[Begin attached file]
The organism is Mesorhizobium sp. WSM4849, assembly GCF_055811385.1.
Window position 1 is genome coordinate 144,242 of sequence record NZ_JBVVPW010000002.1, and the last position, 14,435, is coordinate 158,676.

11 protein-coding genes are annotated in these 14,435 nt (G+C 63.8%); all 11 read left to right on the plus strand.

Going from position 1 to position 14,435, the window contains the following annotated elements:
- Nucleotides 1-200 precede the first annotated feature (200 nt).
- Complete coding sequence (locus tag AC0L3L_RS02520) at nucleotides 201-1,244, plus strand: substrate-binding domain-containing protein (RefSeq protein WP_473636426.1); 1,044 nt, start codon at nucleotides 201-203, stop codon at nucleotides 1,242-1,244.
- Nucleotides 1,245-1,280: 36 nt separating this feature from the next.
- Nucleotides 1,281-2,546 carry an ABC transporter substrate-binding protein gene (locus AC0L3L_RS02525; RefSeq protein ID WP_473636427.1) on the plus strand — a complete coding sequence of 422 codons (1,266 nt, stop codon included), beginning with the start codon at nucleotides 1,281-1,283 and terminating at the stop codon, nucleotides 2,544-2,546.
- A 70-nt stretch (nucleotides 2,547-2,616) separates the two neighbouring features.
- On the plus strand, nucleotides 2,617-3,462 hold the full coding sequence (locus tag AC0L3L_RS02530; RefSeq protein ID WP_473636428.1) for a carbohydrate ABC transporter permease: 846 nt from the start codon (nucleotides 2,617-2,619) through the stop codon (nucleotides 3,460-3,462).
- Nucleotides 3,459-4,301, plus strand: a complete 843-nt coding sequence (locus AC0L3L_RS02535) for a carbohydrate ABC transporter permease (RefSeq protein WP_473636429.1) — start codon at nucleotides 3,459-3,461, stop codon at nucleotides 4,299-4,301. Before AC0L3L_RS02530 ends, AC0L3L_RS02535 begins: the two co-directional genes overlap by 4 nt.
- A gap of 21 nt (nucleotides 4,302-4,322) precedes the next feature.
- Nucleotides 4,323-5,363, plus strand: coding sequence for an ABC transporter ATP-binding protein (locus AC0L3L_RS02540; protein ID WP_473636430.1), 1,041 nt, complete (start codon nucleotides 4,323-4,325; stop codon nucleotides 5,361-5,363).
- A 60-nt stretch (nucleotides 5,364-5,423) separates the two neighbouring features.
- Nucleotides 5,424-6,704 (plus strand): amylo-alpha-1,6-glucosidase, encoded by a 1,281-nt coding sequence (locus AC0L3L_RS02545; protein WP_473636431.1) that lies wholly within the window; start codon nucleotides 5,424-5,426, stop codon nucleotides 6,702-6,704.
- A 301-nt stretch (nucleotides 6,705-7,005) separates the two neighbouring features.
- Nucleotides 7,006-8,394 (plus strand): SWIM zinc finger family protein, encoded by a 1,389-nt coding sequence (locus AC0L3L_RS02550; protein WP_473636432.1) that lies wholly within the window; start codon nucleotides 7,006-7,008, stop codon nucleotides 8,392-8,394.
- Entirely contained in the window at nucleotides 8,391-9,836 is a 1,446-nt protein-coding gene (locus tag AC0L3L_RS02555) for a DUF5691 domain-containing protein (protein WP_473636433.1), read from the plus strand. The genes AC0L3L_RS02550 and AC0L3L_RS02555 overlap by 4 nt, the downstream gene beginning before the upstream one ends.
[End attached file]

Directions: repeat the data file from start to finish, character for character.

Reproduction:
The organism is Mesorhizobium sp. WSM4849, assembly GCF_055811385.1.
Window position 1 is genome coordinate 144,242 of sequence record NZ_JBVVPW010000002.1, and the last position, 14,435, is coordinate 158,676.

11 protein-coding genes are annotated in these 14,435 nt (G+C 63.8%); all 11 read left to right on the plus strand.

Going from position 1 to position 14,435, the window contains the following annotated elements:
- Nucleotides 1-200 precede the first annotated feature (200 nt).
- Complete coding sequence (locus tag AC0L3L_RS02520) at nucleotides 201-1,244, plus strand: substrate-binding domain-containing protein (RefSeq protein WP_473636426.1); 1,044 nt, start codon at nucleotides 201-203, stop codon at nucleotides 1,242-1,244.
- Nucleotides 1,245-1,280: 36 nt separating this feature from the next.
- Nucleotides 1,281-2,546 carry an ABC transporter substrate-binding protein gene (locus AC0L3L_RS02525; RefSeq protein ID WP_473636427.1) on the plus strand — a complete coding sequence of 422 codons (1,266 nt, stop codon included), beginning with the start codon at nucleotides 1,281-1,283 and terminating at the stop codon, nucleotides 2,544-2,546.
- A 70-nt stretch (nucleotides 2,547-2,616) separates the two neighbouring features.
- On the plus strand, nucleotides 2,617-3,462 hold the full coding sequence (locus tag AC0L3L_RS02530; RefSeq protein ID WP_473636428.1) for a carbohydrate ABC transporter permease: 846 nt from the start codon (nucleotides 2,617-2,619) through the stop codon (nucleotides 3,460-3,462).
- Nucleotides 3,459-4,301, plus strand: a complete 843-nt coding sequence (locus AC0L3L_RS02535) for a carbohydrate ABC transporter permease (RefSeq protein WP_473636429.1) — start codon at nucleotides 3,459-3,461, stop codon at nucleotides 4,299-4,301. Before AC0L3L_RS02530 ends, AC0L3L_RS02535 begins: the two co-directional genes overlap by 4 nt.
- A gap of 21 nt (nucleotides 4,302-4,322) precedes the next feature.
- Nucleotides 4,323-5,363, plus strand: coding sequence for an ABC transporter ATP-binding protein (locus AC0L3L_RS02540; protein ID WP_473636430.1), 1,041 nt, complete (start codon nucleotides 4,323-4,325; stop codon nucleotides 5,361-5,363).
- A 60-nt stretch (nucleotides 5,364-5,423) separates the two neighbouring features.
- Nucleotides 5,424-6,704 (plus strand): amylo-alpha-1,6-glucosidase, encoded by a 1,281-nt coding sequence (locus AC0L3L_RS02545; protein WP_473636431.1) that lies wholly within the window; start codon nucleotides 5,424-5,426, stop codon nucleotides 6,702-6,704.
- A 301-nt stretch (nucleotides 6,705-7,005) separates the two neighbouring features.
- Nucleotides 7,006-8,394 (plus strand): SWIM zinc finger family protein, encoded by a 1,389-nt coding sequence (locus AC0L3L_RS02550; protein WP_473636432.1) that lies wholly within the window; start codon nucleotides 7,006-7,008, stop codon nucleotides 8,392-8,394.
- Entirely contained in the window at nucleotides 8,391-9,836 is a 1,446-nt protein-coding gene (locus tag AC0L3L_RS02555) for a DUF5691 domain-containing protein (protein WP_473636433.1), read from the plus strand. The genes AC0L3L_RS02550 and AC0L3L_RS02555 overlap by 4 nt, the downstream gene beginning before the upstream one ends.